Clearly no one objected THAT strongly because 'Too Close' ended up being absolutely huge. It was the biggest song in America of 1998 and ended as the 16th biggest single of the decade. It was easily the group's biggest track; they did manage another top ten single in 2000 with 'Wifey' which reached #7 on the Billboard Hot 100 (it was also their highest peaking release in the UK, albeit only making it to #19) but ultimately they failed to generate any other significant hits and when their third album 'The Next Episode' missed the top 100 in 2002, they left their record label. The group is still active though; a fourth album has been stuck in pre-release purgatory for approximately seven years (and counting).
193. Bryan Adams - Cloud Number Nine (Released: 1999, UK peak: #6)
Chart run: 6-10-17-28-42-45-52-61-69
Before Chicane got their hands on 'Cloud Number Nine' it was a perfectly pleasant mid-tempo album track with more obvious guitar and piano leanings than the single version. I'm not sure that it would necessarily have performed significantly worse had it not been remixed - in the aftermath of 'When You're Gone' and with the 'On A Day Like Today' album plodding along, his profile was quite high. But I really do love what Chicane did with this - having previously turned down the opportunity to remix a Bryan Adams track, this was the first of several times that the pair worked together in subsequent years.
Far from turning 'Cloud Number Nine' into a dance track, Chicane merely makes it even more radio friendly with the addition of a drum loop and some obligatory synths alongside a few vocal tweaks. It's not a massive transformation, but it just makes the song sound a bit more current and streamlined. The additional production frills give the track a hint of that dreamy, blissful vibe that Chicane does so well - it's most evident in the parts where the vocals are more heavily processed, like the swirling "number nine, number nine, number nine..." intro and middle-eight (which might actually just be the best bit of the song). None of the remix treatment takes anything away from the track itself or compromise Bryan Adams' presence on his own single - it still sounds like it belongs in his back-catalogue and sits quite comfortably amongst his rockier efforts.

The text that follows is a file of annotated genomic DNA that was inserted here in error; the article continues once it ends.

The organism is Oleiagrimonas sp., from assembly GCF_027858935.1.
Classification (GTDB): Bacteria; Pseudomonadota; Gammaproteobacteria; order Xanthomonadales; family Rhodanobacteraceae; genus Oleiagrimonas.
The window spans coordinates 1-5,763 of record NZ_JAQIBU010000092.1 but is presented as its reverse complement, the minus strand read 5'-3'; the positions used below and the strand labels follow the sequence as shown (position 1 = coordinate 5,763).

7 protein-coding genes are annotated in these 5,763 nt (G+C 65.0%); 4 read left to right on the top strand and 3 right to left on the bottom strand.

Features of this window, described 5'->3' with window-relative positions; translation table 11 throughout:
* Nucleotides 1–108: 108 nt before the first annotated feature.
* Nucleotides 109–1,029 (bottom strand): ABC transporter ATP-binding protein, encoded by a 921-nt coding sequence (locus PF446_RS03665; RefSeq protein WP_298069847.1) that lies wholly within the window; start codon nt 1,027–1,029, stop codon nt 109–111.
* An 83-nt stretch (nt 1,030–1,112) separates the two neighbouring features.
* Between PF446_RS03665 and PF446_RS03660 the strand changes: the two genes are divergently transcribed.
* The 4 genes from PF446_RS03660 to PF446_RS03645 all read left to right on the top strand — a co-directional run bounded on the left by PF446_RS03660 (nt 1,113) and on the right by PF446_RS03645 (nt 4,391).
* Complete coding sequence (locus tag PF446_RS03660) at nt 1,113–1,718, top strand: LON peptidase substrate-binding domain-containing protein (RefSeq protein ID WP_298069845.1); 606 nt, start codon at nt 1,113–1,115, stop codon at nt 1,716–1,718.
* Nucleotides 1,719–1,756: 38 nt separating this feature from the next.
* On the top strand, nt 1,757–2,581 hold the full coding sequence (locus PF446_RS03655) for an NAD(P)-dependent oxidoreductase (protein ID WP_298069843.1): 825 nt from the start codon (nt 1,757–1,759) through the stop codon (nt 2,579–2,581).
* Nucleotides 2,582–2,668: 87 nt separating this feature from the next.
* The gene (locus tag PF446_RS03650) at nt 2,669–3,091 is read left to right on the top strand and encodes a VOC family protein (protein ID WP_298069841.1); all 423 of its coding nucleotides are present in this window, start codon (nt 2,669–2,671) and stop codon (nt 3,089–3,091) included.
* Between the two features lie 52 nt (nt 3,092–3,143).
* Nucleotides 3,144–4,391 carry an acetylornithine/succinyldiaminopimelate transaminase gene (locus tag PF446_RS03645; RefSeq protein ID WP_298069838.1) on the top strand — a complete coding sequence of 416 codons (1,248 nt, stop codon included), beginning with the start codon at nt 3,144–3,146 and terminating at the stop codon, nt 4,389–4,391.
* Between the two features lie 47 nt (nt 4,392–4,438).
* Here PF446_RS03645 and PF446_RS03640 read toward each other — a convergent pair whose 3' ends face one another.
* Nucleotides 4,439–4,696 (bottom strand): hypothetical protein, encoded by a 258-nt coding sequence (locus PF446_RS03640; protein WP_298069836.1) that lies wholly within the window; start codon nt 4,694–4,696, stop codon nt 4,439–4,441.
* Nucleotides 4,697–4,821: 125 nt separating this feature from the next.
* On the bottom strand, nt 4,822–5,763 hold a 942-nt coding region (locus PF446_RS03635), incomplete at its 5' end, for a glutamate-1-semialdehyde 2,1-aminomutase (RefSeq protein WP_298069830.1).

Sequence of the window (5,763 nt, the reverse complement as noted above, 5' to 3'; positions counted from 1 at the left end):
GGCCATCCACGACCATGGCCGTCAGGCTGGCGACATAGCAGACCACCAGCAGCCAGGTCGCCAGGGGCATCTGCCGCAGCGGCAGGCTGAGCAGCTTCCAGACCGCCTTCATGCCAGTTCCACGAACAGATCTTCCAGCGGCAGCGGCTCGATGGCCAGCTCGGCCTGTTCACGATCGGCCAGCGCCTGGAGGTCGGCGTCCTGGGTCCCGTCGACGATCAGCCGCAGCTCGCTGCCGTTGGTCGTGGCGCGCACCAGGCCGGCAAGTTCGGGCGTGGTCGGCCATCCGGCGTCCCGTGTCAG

The pair would eventually top the charts the following year with 'Don't Give Up' but Bryan Adams hasn't actually scored a new top 75 single in the UK for almost a decade now ('Summer Of '69' reached #47 last year). That said he still maintains a fairly high-profile - his last studio album reached #6 in the UK and he made an appearance on The X Factor in 2011 where he championed “the lady in the blue dress” (Amelia Lily).
192. Jade - Don't Walk Away (Released: 1993, UK peak: #7)
Chart run: 36-20-11-9-8-7-13-51
Billboard Hot 50 chart run: 43-27-21-17-13-13-9-9-7-4-5-5-5-5-6-7-10-11-10-13-15-16-21-25-26-36-35-40-44-50
Jade were a briefly semi-successful R&B group from America. In the UK they scored three top 20 singles, this one being the only to reach the top ten, whilst in America they scored six entries on the Billboard Hot 100 and released two albums which failed to reach the top 50. 'Don't Walk Away' was unsurprisingly their biggest hit and continues to amass a small amount of recurrent airplay as well as making infrequent appearances on R&B compilations.
I think this is the perfect little R&B summer jam from the delivery through to the bouncy beat. Tthis really isn't the kind of track that would benefit from being sung to within an inch of its life; rightly so, the vocals are tight and cohesive without any showboating (even though there must have been the temptation to do so since TLC were rapidly setting the benchmark for R&B girl groups around the same time). The track has quite a "lightweight" sound about it; it's not a thumping R&B track but for the most part closer to a pleasant little radio-friendly pop ditty than anything. That is until the last minute or so when 'Don't Walk Away' suddenly veers into a particularly enjoyable stuttered breakdown which is nicely offset against the rest of the track before it recovers for a final chorus.